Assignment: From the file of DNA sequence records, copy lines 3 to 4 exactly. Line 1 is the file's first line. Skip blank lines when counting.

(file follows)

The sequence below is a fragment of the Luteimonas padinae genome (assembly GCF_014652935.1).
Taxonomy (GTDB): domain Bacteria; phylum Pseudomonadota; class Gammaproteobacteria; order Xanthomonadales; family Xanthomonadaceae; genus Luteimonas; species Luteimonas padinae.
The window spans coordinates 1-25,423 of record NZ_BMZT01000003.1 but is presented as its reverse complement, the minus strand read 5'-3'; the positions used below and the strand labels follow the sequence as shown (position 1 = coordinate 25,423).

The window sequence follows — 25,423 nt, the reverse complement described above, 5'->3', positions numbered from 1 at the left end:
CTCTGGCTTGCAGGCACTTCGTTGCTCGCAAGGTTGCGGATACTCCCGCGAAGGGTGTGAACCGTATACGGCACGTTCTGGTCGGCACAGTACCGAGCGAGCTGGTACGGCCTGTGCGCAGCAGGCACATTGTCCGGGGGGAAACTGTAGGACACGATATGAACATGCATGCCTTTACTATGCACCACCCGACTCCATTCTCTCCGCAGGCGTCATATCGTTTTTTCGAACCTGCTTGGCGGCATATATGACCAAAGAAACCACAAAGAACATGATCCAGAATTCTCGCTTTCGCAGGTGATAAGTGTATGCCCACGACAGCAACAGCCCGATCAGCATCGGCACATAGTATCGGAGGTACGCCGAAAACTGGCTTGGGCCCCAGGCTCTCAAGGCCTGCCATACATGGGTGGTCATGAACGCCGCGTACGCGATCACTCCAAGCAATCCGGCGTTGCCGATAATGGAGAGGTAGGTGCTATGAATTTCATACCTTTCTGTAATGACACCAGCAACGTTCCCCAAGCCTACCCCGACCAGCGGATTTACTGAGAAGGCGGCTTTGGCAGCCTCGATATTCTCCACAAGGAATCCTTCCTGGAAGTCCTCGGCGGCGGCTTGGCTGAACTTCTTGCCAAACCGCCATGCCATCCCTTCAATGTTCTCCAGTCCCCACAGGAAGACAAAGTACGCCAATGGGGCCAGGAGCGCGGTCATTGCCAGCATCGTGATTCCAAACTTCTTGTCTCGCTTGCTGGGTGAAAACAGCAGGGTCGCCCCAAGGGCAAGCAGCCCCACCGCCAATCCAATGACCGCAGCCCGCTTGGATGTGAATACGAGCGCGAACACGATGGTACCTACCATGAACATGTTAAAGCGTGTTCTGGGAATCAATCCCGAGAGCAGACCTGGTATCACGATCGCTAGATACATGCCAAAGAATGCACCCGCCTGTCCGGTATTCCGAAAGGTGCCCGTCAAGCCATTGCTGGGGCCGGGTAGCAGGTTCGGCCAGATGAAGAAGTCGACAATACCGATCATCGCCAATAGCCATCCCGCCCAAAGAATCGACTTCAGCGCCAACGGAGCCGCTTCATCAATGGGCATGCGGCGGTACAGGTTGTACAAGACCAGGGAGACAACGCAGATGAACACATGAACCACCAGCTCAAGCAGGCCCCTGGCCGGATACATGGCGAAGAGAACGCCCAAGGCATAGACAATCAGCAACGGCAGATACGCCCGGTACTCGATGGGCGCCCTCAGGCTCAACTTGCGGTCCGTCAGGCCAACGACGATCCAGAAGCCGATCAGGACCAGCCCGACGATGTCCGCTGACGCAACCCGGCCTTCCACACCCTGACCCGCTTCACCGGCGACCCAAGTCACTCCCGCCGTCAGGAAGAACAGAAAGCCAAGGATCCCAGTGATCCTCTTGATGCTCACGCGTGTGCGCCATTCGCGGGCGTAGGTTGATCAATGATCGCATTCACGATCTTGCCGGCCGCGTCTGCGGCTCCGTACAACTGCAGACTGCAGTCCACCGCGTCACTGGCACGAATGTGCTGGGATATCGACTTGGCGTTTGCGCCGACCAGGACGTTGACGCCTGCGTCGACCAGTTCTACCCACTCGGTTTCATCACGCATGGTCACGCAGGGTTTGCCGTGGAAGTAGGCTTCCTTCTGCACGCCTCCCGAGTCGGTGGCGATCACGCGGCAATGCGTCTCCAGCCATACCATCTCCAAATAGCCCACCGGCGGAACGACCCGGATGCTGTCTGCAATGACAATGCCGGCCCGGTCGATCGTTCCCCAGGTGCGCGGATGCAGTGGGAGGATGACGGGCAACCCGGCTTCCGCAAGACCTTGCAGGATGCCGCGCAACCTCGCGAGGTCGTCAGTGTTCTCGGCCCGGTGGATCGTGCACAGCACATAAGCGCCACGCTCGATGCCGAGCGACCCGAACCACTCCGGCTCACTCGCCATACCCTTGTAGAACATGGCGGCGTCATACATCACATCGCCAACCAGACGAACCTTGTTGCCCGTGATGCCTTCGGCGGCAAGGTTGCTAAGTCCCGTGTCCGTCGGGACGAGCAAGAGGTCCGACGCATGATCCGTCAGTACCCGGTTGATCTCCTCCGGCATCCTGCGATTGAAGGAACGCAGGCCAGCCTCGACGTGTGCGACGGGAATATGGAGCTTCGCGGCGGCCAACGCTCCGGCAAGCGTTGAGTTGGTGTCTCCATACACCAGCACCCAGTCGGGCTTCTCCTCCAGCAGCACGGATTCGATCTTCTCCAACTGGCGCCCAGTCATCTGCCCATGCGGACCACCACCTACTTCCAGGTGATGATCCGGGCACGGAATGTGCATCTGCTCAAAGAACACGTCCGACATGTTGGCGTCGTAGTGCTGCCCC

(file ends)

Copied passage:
The window spans coordinates 1-25,423 of record NZ_BMZT01000003.1 but is presented as its reverse complement, the minus strand read 5'-3'; the positions used below and the strand labels follow the sequence as shown (position 1 = coordinate 25,423).

The window sequence follows — 25,423 nt, the reverse complement described above, 5'->3', positions numbered from 1 at the left end: